• My consideration of consumerism calls me to rethink (if I really need to purchase), reduce, reuse, repair, replenish, reconnect, and, as a last resort, recycle.
  • The quality of my presence makes a difference in every kind of relationship I encounter. Notice and be present.
  • The mission can be and is accomplished every ordinary moment of every ordinary day. It starts with the dear neighbor right next to me. Be awake.


What are your 2020 intentions?

About the Author

16-judyminear-copySister Judith Minear currently serves as part of a 3-member team for CSJ Ministries as Coordinator for Mission Integration. CSJ Ministries is the umbrella organization that works with ministries that are members of our Mission Network. In her free time, she loves drawing zentangles, stalking birds and savoring poetry.


Still Time

By Sister Christine Parks

Already we are midway through another Advent, and I find myself at this same point, of wondering where the days have gone so quickly, every year. There’s an old saying that ‘time flies when you’re having fun’. Well I have to take issue with the dubious truism of this. At this point in my life (further past the midpoint than I like to think about) it seems that time flies  whether one is having fun or not—Advent being my case in point at the moment.


It is my favorite of the liturgical seasons (although if the “season of creation” ever takes off as a truly recognized annual liturgical season, as Pope Francis and many of us hope, I will have two favorites) but back to Advent, this season of expectant waiting and preparation for Christ’s coming, that I would like to have linger a bit.


Now I know most of us experience Advent as the time of waiting and preparing for Christmas with its celebration of the birth of Jesus. And, perhaps like you, I do enjoy all the festive decorating—beginning with the Advent wreath and its four candles, then on to the Christmas tree (and for me that means a real tree, which is more environmentally sustainable), ornaments, lights, garlands, and of course the crèche—usually with the manger empty until Christmas Eve. I also have to confess I enjoy the presents—both receiving and giving them.

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However the real coming I await each year is the coming of the risen Christ, not the baby Jesus. Every year I promise myself to slow down, breathe more deeply and contemplatively, appreciate the growing time of dark. My longing is to be more open to the inspiring readings of scripture—how Isaiah describes the wonder of this God who loves us so completely and intimately—to listen for how they will speak to my heart, and for where I am being called to follow. And each year I reach this mid-point and realize I’ve drifted through the first two weeks, consumed by the usual accumulation of daily “stuff” that can drown out the whisper of the Holy voice. And this being the year before another national election, those voices are becoming even louder and more strident than the usual pervasive and ubiquitous Christmas buying hype.


But the hopeful thing about a midpoint is that there’s still time, still half the time left, to reclaim the advent journey. So today I’ll put up the crèche, brew a cup of tea, sit wrapped in an afghan in front of the window, watch the snow and look for the tracks of the One whose coming has been foretold, ready to follow……Why don’t you join me? There’s enough tea for two and waiting is always more sustainable with a companion. Let’s wait quietly together for the One who has already come.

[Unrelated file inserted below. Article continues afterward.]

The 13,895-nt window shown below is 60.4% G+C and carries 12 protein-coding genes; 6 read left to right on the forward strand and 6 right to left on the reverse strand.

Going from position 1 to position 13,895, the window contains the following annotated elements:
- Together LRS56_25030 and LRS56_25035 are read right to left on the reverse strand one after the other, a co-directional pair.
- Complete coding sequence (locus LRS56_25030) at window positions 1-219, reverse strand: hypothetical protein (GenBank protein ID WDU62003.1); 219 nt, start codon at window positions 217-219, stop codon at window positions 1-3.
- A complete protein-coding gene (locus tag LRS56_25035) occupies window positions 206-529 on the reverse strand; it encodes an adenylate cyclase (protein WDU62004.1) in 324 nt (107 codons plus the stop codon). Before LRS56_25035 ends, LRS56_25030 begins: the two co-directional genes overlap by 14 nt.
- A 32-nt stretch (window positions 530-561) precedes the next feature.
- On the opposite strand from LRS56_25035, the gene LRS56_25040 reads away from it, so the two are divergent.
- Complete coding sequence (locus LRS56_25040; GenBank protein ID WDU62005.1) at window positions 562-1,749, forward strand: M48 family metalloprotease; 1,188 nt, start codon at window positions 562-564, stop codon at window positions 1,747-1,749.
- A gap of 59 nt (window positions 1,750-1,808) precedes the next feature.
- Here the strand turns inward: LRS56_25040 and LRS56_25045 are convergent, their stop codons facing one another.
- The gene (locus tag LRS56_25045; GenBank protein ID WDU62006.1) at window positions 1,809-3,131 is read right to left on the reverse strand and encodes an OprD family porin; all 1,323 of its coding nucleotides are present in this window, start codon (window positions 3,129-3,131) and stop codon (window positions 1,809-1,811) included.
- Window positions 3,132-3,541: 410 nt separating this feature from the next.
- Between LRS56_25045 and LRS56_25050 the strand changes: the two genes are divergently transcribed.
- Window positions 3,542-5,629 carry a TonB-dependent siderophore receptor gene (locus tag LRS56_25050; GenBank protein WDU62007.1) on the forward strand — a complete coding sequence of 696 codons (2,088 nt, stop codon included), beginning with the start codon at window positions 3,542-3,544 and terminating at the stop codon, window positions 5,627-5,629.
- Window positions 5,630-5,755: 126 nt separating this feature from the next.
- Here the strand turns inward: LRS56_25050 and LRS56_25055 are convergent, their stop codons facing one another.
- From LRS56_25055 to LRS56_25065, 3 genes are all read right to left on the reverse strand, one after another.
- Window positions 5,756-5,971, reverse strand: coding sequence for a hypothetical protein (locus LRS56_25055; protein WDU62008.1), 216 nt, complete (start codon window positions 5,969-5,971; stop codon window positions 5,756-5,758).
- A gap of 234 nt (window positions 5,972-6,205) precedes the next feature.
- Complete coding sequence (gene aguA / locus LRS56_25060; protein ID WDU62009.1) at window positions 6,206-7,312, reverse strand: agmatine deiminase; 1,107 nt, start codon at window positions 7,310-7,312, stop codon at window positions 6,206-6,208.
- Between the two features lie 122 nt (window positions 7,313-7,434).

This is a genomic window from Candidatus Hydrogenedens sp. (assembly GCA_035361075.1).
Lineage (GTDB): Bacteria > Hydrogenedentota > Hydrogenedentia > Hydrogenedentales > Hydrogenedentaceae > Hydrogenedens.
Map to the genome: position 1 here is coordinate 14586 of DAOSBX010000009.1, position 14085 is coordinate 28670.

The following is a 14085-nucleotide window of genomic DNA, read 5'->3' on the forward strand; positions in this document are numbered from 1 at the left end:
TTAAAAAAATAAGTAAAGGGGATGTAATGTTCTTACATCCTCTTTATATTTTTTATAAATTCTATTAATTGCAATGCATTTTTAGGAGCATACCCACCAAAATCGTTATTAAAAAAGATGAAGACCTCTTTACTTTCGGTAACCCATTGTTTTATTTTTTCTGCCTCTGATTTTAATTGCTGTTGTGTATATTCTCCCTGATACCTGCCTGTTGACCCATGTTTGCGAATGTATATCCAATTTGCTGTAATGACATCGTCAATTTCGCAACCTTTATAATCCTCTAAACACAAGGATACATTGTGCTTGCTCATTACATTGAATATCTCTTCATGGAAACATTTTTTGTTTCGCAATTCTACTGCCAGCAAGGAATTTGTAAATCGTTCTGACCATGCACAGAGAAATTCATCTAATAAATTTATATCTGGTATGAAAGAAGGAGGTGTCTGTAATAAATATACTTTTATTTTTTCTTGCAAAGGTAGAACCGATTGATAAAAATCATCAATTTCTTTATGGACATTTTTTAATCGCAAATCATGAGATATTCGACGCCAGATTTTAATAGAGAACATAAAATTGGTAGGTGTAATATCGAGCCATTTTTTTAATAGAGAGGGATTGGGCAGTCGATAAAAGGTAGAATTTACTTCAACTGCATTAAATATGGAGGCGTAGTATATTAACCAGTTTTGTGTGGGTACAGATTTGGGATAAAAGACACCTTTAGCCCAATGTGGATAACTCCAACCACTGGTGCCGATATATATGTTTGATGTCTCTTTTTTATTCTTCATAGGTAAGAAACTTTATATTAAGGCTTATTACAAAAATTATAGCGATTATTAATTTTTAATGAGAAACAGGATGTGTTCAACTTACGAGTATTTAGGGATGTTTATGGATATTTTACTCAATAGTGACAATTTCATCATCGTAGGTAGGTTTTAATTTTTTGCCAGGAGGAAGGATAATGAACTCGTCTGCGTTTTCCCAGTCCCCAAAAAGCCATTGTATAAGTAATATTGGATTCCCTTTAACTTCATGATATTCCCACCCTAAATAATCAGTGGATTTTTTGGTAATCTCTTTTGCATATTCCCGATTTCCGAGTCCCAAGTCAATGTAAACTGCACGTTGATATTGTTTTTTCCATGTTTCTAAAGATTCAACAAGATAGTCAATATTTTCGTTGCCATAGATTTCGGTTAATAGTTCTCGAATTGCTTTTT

About the Author

Christine Parks

Sister Christine Parks formerly served as a member of the Congregation of St. Joseph Leadership Team. She currently serves as a Spiritual Director, and occasional program presenter, with Transformations Spirituality Center in Kalamazoo. Her leisure activities include gardening, long walks in nature, reading, writing, attending plays and concerts, as well as museums.



An Amazon Advent

By Sister Jean McGrath

It is time for a true confession.

Having been in education for my entire professional career, I confess I tried hard to remind myself and the students with whom I worked that one should never rush Christmas. Instead, one should enjoy the beautiful austerity of Advent with its dark winter nights and beautiful Old Testament readings.


I tried but I often failed.

When the infamous Elf on the Shelf is omnipresent in every classroom and the car radio has been playing Christmas music since the Monday BEFORE Thanksgiving, it is difficult not to think about Christmas shopping, decorating, and long lines at Target. I confess, I secretly enjoyed the contagious though commercial anticipation of Christmas. Now, having been barraged by Black Friday deals that began three weeks ago, I have had a revelation, Advent and Amazon do have some things in common.


My new theory: Amazon does know something about anticipation (especially if you are a PRIME member). Like the prophets of old, Amazon has been telling us for months about great things to come. Amazon invites me to check the daily deal, not unlike the prophets remind me to be vigilant and watchful. Amazon sends tracking reminders so that I know something very special is on the way. The daily Advent readings remind me to “prepare the way” and track the wonder and mystery of Advent anticipation.


Yes, this new way of thinking may be a dramatic stretch of the imagination and poor theology, but, so often our busy lives compartmentalize the season and I fear, make us a bit guilty. I want my heart to be still and peace-filled, but when will I shop for the ones I love? I want to experience the stillness of the Advent season, but waiting to put up the tree until Christmas Eve is impossible. I should be thinking about “the reason for the season” but I am also thinking about the ingredients needed for the Christmas cookies I love to bake.


Before you judge me too harshly, please realize I do know that Amazon has been criticized for various reasons. However, let’s give the Amazon elves a break this season. They are people, like you and me, doing the best they can this holiday. Maybe a simple thank you to the weary driver or the offer of a thermos of coffee and a Christmas cookie would be a grateful Advent gesture worth thinking about.